Remember the phrase "medical loss ratio"? If you weren't paying close attention during the ugly, polarized debate over the health-insurance overhaul, you easily might have missed it. But it was one of the cornerstones of the new law's attempts to restrain the growth of health-care costs. And now its potential effectiveness is on the line in a battle underway in an unlikely spot: the Orlando area's swank Gaylord Palms Hotel & Convention Center.
An insurer's medical loss ratio is the amount of its revenue that it spends on the actual delivery of health care, versus profits, administrative costs, and other overhead. The law sets a floor: 85 percent for large-group plans such as those sponsored by employers or unions, and 80 percent for policies sold in the personal and small-group market.
Meeting those standards shouldn't be a problem for large nonprofit insurers, such as Philadelphia's Independence Blue Cross, which reports a systemwide medical loss ratio of nearly 90 percent. But for-profit insurers often report ratios well below the new thresholds, and some states have loose or nonexistent requirements. So, at least in theory, the new national minimum MLR should push insurers to operate more efficiently and restrain premium growth. If they miss the ratio, they have to rebate the difference back to policyholders.
Unless they can find a loophole, that is. Which brings us back to the Gaylord Palms.
(Update) Jonathan Cohn, who has followed the debate closely for the New Republic and Kaiser Health News, says that during a series of votes Thursday by state insurance commissioners, the Obama administration and its allies managed to stave off attempts to undermine the value of the minimum medical loss ratios.
Click here to see Cohn's update post, "Obamacare in Tomorrowland," in which he describes the fight and its resolution:
Like so many other elements of the Affordable Care Act, the MLR regulations leave a lot of room for interpretation and discretion. Although the law sets the numerical targets for what insurers spend, it doesn’t stipulate exactly how the government should tally and process those numbers. Instead, it lets the Secretary of Health and Human Services (i.e., Kathleen Sebelius) make those decisions. And it instructs her to consider, although not necessarily follow, the recommendation of the National Association of Insurance Commissioners--the group meeting now at the Gaylord Palms Resort, just down the road from Disney World.
The group has already laid down a template for what the regulation should look like. And, overall, the template is closer to what the consumer [advocates] want than what most insurers and their allies want. But with a final vote scheduled for Thursday, representatives for industry groups have been lobbying furiously to weaken the regulations. [Former Cigna executive Wendell] Potter, in his Huffington Post dispatch, says "the insurance industry and other special interests are represented here by more than a thousand lobbyists"--compared to less than 30 on the consumer side. (I haven't been able to verify this, but it certainly wouldn't surprise me to see a large disparity.)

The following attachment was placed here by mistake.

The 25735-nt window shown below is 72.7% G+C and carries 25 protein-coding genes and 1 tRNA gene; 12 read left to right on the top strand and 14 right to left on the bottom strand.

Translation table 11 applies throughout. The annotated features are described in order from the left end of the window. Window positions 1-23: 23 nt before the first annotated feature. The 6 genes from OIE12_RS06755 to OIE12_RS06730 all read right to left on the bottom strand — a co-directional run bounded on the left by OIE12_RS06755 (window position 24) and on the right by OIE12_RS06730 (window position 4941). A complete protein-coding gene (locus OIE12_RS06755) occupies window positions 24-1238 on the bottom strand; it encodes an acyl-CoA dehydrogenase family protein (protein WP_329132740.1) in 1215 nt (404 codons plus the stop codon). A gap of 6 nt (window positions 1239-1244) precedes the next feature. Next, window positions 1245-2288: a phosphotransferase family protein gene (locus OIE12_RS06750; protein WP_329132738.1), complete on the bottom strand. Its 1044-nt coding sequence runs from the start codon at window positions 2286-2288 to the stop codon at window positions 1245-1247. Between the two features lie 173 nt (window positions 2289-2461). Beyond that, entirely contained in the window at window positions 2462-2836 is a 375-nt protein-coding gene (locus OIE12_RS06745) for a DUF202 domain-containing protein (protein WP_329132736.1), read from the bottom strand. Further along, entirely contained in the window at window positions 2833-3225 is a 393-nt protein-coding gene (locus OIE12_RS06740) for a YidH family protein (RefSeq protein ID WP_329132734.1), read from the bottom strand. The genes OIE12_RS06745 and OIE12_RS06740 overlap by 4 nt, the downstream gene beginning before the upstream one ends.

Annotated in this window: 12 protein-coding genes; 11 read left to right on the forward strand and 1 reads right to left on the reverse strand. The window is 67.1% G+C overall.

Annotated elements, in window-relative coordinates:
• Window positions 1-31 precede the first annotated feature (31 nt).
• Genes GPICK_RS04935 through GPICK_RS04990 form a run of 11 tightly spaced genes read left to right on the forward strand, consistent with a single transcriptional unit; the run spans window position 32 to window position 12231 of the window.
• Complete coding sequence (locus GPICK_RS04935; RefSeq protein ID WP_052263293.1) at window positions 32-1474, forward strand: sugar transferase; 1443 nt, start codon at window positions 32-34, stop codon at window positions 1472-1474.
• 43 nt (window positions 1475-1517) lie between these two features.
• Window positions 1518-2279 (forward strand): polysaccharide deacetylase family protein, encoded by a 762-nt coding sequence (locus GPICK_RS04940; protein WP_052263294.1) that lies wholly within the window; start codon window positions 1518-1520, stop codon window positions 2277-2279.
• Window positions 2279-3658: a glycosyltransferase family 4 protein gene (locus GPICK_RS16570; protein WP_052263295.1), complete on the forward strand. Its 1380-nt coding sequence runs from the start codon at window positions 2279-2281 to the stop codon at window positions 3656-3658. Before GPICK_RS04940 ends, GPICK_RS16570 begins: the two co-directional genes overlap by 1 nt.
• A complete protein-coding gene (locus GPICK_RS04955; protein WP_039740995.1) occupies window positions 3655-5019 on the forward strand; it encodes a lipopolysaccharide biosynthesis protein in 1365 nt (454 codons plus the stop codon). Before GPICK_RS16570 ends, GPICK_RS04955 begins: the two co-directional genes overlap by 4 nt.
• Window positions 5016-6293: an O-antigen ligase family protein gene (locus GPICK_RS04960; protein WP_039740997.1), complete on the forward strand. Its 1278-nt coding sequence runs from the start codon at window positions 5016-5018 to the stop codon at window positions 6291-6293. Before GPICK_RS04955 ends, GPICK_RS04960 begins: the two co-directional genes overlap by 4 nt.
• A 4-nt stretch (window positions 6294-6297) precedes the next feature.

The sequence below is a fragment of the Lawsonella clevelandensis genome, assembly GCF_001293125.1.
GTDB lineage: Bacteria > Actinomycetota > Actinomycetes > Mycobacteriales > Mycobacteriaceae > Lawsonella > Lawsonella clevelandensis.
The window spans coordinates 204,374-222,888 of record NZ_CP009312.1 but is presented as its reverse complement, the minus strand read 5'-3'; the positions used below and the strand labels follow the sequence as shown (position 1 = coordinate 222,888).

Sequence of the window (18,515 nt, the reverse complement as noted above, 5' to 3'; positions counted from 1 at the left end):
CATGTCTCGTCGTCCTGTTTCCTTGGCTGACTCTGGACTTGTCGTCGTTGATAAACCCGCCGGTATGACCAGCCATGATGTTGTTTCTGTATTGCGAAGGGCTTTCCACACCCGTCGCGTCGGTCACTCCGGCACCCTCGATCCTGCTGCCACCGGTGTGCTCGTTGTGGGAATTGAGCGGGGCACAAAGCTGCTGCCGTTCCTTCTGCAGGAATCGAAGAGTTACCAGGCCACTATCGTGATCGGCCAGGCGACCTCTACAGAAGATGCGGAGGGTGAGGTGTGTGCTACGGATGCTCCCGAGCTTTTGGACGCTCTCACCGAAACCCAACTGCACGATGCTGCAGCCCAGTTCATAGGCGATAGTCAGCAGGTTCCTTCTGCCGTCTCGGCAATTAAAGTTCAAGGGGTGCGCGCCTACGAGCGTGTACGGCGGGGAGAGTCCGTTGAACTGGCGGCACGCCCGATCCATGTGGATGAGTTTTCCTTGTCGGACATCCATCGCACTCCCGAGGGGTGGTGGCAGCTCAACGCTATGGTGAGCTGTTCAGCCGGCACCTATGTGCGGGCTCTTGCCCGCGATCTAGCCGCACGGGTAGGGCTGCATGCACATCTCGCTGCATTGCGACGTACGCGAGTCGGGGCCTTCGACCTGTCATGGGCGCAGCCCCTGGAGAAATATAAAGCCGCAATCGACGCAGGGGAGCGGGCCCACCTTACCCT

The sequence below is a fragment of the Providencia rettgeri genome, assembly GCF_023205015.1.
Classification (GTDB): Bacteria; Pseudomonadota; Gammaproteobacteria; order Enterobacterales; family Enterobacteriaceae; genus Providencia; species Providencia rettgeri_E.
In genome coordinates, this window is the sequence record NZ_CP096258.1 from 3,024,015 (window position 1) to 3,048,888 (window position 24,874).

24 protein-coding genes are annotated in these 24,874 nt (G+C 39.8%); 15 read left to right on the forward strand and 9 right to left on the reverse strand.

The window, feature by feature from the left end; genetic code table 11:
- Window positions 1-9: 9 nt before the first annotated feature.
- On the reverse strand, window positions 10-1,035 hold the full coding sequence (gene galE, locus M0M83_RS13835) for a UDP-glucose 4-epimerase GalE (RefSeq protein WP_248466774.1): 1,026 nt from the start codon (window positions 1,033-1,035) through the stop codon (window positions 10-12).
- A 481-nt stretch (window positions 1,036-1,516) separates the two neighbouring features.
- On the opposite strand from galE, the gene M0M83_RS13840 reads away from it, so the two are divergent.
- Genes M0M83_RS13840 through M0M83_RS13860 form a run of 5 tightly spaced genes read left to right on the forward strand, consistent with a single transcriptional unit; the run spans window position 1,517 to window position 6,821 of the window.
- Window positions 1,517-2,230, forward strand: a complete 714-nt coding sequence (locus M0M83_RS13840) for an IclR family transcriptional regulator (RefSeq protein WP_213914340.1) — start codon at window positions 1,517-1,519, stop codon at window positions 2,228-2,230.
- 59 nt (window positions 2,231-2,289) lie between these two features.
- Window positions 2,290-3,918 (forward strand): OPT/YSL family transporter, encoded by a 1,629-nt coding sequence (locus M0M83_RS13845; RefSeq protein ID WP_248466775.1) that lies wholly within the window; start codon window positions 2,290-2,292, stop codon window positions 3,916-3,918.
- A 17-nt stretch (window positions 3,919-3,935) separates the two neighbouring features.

And what do these lobbyists want? Brokers don’t want their commissions included in the MLR calculations, since insurers would do everything in their power to minimize those commissions--perhaps even bypassing the brokers altogether. Many insurers want the ability to figure out an average MLR for all of their subsidiaries, across state lines, rather than calculate one for each “licensed entity” in each state. Some insurers also want to change the “confidence interval” for calculating some special exceptions to the MLR--which is really complicated to explain but would have the effect of lowering the threshold. (For more details, see Julie Appleby's report at Kaiser Health News.)
The issues are even more complicated than they sound and, on some of the narrower points, the insurer lobbyists make reasonable arguments. Overall, though, giving ground to the insurers would dilute the power of the MLR ratio to restrain premiums. For example, if insurers can average out the MLR across state lines and across lines of business, they'll still have the ability to jack up premiums--and extract high profits--in areas with little insurance competition. As for the brokers, the whole point of reform is to make insurance more accessible to individual consumers. If it all works out, people won't need brokers to find a policy and, as a result, they won't need to pay for that service.
By Wednesday afternoon, nobody I had consulted seemed quite certain about how the vote would go. The administration has dispatched some of its top policy officials from HHS--including Jay Angoff, Liz Fowler, Steve Larsen, and Karen Pollitz--in what appeared to be an effort to steel the commissioners’ resolve and hold the line. If the administration can say it's simply validating the judgment of state insurance commissioners, it will be much easier to issue strong regulations.
But it’s not clear whether they’ll succeed. Nor is it clear how the administration will react if they don’t. Yes, the administration wants a tough set of regulations that will make insurers behave;. But it also wants to avoid headlines about insurers threatening to drop plans because “Obamacare” was too tough on them. I don't have a great fix on how this debate is playing out internally, but I gather not every official within the administration agrees on how to reconcile those goals.
Here's Wendell Potter's take on the situation - the renegade insurance executive thinks it helps the cost-control cause that UnitedHealth Group, the nation's largest insurer, just reported a 23 percent jump in third-quarter profits. Politico is also there following it closely - click here to see its latest coverage.